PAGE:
I agree and we actually have the same policy in place where I work. We’ve also added that here must be 3+ people within 5-minutes of class starting to hold class. It truly doesn’t make the time for an instructor worth it, with only 1 or 2 people. Otherwise, it could be considered a “personal training session” or “small group session”- which isn’t what the class is! The policy is in place for a reason, stand by it!
Do you have the ability to have clients pre-reserve for classes? If your classes are regularly that small, you might set it up that way. One of the places where I work, if minimum attendance (2) hasn’t been reached by 9:00pm the evening before the class, the class gets cancelled and an email goes out to the participant and the instructor so they know not to come in.
Although it’s not financially feasible for you to pay someone to teach for an hour if there are only one or two participants, if you’ve made an instructor drive all the way to your facility, then you may be legally obligated to pay them for at least a portion of the time.
Members are allowed to sign up one week prior to class, we cancel two hours before if we have 2, there must be 3. A couple of the instructors were willing to teach for 1-2 because they feel if its on the schedule it should be taught, and that its disappointing to be looking forward to a class & its cancelled. I get that, but they don’t get the financial part of it! I am a small business not a LA Fitness Club.so I came up with paying half the hourly rate.
I think I should just stick to my policy period.
Is this an open class to all members as a drop in? Or is it a pre-register class that has a separate fee? If it is a class offered to everyone who has a membership, then the class should be held regardless of attendance. If it is a separate class paid for only by those taking the class, then you should have a preset date by which a minimum number of people must enroll and pay for the class for it to be held for the session. You can’t grow a member drop in class without some small classes. If people can’t count on the class being held, they won’t show up. I would let the class run for a month or two. If you can’t get more people signed up, take the class off the schedule. I would try to get member feedback on the best time to offer the class. Not knowing more about your facility and how many classes you can offer at any given time.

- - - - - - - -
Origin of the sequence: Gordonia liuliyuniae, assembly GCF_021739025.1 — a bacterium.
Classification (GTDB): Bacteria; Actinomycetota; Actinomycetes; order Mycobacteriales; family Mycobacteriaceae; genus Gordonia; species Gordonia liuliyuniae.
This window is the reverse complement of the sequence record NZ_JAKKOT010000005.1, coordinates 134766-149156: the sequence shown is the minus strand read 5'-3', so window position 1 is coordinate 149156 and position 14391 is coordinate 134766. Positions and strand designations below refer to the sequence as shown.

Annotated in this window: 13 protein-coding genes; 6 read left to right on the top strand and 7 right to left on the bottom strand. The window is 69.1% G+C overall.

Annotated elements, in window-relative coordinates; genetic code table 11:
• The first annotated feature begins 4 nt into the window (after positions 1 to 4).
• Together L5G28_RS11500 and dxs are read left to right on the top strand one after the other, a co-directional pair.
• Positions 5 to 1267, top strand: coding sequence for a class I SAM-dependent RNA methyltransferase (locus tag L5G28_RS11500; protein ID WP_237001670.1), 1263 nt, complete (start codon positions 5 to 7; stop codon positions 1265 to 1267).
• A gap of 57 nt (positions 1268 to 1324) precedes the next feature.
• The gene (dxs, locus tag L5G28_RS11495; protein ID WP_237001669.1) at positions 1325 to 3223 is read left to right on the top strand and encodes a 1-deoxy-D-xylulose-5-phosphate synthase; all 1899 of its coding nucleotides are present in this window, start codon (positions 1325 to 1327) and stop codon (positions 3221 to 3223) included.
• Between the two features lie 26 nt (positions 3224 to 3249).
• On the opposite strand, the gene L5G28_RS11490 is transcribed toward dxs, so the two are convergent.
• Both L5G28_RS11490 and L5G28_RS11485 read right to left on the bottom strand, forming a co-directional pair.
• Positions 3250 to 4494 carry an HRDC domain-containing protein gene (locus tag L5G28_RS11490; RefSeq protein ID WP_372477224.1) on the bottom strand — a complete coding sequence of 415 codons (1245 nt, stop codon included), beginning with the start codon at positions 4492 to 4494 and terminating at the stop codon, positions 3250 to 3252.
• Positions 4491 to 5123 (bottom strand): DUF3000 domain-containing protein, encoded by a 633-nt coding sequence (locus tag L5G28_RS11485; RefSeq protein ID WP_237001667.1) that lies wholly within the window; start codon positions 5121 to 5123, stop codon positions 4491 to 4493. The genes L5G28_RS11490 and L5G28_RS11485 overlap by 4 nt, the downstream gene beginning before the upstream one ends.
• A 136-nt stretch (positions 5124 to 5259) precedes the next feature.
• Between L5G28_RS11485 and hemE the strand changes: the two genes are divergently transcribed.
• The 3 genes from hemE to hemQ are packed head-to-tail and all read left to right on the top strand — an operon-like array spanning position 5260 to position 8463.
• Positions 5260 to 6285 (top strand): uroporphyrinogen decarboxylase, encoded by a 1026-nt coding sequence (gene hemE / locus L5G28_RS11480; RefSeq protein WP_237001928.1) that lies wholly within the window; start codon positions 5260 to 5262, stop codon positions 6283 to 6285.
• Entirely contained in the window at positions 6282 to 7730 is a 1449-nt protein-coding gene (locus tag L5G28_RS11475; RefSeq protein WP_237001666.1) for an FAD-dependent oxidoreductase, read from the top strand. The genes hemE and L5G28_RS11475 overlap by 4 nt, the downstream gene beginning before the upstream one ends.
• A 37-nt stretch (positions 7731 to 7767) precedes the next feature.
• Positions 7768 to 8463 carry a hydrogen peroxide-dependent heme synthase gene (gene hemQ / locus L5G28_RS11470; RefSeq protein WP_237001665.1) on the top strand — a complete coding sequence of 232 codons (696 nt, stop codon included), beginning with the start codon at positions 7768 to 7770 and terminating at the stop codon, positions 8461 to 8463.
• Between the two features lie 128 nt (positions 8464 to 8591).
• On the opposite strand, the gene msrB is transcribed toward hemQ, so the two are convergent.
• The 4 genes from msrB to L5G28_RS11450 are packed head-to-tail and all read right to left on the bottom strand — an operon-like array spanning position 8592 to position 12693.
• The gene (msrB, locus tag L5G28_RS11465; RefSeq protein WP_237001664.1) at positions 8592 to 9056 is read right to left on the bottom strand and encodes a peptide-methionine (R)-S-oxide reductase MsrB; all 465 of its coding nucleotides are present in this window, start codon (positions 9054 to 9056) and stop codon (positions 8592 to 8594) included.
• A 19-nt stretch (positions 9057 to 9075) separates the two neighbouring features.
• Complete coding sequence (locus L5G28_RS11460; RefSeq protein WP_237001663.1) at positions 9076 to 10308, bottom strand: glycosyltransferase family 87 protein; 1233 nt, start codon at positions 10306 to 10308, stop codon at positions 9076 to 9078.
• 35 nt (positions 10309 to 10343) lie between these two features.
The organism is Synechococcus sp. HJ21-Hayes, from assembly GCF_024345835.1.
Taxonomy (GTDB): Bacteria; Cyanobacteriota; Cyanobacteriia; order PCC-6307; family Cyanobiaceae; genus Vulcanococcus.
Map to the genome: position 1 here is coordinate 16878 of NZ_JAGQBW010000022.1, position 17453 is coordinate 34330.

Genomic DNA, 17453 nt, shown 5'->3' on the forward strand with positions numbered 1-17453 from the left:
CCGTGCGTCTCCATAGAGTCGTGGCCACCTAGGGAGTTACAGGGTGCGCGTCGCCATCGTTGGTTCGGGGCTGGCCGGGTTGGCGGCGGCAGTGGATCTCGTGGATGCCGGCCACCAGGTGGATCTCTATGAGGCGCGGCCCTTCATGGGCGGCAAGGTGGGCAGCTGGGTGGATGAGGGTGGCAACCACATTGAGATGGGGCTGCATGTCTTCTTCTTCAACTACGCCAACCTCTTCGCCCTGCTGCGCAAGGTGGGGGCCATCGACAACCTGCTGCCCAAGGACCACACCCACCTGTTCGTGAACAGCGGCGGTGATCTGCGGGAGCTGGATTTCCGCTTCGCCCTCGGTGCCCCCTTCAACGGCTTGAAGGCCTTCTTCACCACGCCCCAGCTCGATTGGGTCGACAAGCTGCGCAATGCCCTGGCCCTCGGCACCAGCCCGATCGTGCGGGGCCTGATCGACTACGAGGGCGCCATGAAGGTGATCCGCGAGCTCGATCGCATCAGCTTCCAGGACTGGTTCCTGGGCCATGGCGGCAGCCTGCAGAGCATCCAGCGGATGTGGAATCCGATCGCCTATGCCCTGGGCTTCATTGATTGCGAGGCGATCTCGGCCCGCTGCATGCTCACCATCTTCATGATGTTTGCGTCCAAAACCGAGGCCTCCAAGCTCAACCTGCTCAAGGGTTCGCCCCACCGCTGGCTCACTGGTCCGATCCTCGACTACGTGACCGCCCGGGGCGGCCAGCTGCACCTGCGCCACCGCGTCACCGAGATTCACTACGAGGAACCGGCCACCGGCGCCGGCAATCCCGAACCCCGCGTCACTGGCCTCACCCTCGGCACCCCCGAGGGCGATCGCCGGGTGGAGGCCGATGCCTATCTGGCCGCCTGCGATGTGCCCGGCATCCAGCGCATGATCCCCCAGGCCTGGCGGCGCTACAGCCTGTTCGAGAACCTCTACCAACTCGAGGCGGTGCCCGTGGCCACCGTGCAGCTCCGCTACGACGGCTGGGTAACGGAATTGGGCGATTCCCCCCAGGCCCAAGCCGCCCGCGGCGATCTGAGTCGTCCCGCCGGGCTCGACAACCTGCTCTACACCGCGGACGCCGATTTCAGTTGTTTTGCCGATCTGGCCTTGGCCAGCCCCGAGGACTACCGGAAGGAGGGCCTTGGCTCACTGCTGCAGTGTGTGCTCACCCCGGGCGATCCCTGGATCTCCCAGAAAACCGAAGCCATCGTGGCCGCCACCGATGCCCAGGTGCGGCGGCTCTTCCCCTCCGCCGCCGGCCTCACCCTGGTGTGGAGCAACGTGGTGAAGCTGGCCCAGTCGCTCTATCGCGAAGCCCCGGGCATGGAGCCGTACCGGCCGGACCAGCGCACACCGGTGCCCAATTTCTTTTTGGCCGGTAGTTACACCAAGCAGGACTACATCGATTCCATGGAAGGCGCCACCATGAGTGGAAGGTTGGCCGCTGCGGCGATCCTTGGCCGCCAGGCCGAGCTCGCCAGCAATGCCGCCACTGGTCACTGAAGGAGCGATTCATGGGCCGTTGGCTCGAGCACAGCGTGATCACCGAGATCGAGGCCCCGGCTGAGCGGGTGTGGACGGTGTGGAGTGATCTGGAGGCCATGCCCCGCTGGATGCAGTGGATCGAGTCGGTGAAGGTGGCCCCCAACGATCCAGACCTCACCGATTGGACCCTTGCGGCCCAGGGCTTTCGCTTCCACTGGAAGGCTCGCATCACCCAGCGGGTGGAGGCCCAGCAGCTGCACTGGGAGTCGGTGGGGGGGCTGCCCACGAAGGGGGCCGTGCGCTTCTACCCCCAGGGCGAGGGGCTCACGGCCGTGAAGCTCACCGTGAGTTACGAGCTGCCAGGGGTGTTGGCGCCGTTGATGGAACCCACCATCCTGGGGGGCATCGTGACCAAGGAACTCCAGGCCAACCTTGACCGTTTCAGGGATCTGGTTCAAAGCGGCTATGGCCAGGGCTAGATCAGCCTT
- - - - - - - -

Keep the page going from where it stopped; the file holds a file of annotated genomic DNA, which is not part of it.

I’m just seeing your follow-up information.
A 2-hour cancel is a little short notice for both the instructor and the 2 people who signed up if you need 3. The instructor, with a little more notice, could sub somewhere else or make plans. The class attendee who gets cancelled on last minute I think would also be ticked off.
I already posted that the pilates studio where I works cancels between 9:00pm and 10:00pm the night before so that instructors know they have that class off and members can move into another class (we offer several throughout the day), so I won’t rehash that. I have a different idea.
A different place where I taught had a policy similar to your “paying half” idea. As a personal trainer, I’m expensive, and a really small class with me gives a client more attention. So when my class was 2 people or fewer, they only got a 30 minute session instead of a full hour. They could either book and redeem two classes to get a full hour class, or I could work the heck out of them for 30 minutes. That way, they paid full price for the class, got a high-valued class with great attention, but the company didn’t have to pay me for more than 1/2 hour. I wonder if that might work for you. The only difference in what you are doing, I think, is that the instructors would also work for 1/2 hour instead of the full hour, so they’re not getting penalized by your club’s small attendance.